Quantitative Methods, Causal Inference, and Panel Data
The quantitative method is always my top-priority focus in research. Causal inference is especially interesting for me beyond simple correlation or regression. I recently read two classic books: “Causal Inference in Statistics: A Primer” by Judea Pearl and “Quantitative Social Science: An Introduction” by Kosuke Imai. I regularly write notes about my thoughts and share them here.
- The first step to start reading the two books is to review statistics foundations – “Social Statistics (McGraw-Hill Series in Sociology)” by Hubert M. Blalock and “The Practice of Social Research” by Earl Babbie. (You must have learned Earl’s classic textbook in your college sociology class. Recall it.)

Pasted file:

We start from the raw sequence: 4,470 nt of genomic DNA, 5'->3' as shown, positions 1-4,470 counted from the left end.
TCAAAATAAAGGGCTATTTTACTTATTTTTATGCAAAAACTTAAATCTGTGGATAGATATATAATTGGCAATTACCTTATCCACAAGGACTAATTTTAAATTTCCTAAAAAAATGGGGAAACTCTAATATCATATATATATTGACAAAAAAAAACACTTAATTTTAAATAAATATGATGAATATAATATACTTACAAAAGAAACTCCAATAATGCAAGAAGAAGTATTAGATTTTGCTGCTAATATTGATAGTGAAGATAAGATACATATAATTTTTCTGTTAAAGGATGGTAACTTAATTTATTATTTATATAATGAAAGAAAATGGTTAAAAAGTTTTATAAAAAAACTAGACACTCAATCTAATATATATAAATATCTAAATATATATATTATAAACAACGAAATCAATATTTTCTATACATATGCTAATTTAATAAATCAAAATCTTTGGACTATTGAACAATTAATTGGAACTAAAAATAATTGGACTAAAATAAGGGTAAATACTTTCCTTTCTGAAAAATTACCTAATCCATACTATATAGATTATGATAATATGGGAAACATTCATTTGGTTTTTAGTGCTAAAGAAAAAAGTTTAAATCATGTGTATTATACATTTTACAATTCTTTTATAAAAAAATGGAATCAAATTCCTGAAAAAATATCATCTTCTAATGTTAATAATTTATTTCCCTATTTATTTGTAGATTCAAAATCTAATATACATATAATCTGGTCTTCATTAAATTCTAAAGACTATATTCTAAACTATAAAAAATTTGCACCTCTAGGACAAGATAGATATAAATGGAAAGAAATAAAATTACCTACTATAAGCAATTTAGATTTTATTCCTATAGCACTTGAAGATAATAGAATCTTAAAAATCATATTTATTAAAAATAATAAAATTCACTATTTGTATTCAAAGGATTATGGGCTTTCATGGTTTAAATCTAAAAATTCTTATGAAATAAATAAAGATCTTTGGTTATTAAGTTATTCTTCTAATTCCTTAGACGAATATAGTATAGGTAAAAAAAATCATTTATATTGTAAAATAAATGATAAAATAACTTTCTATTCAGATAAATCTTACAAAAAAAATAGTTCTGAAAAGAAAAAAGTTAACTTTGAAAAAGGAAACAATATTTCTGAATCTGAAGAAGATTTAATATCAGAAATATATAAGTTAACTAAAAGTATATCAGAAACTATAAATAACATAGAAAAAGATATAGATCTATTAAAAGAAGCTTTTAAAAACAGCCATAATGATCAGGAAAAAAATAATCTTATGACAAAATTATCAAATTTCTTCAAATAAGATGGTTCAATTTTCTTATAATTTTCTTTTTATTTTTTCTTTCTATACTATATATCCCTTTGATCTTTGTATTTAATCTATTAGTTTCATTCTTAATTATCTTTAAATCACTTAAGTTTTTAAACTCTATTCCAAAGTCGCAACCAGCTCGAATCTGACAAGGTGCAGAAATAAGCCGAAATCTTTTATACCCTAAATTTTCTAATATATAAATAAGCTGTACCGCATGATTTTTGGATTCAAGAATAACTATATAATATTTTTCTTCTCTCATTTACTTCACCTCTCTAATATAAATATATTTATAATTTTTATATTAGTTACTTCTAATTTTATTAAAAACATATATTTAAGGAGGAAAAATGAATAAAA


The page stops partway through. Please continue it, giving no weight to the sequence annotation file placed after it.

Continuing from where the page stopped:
- Distributions, tests, and redefined statistical significance
- Reconsidering observational data and its risks of spurious correlation and endogeneity
- Review: Honestly, these two books are kind of entry-level, not very interesting.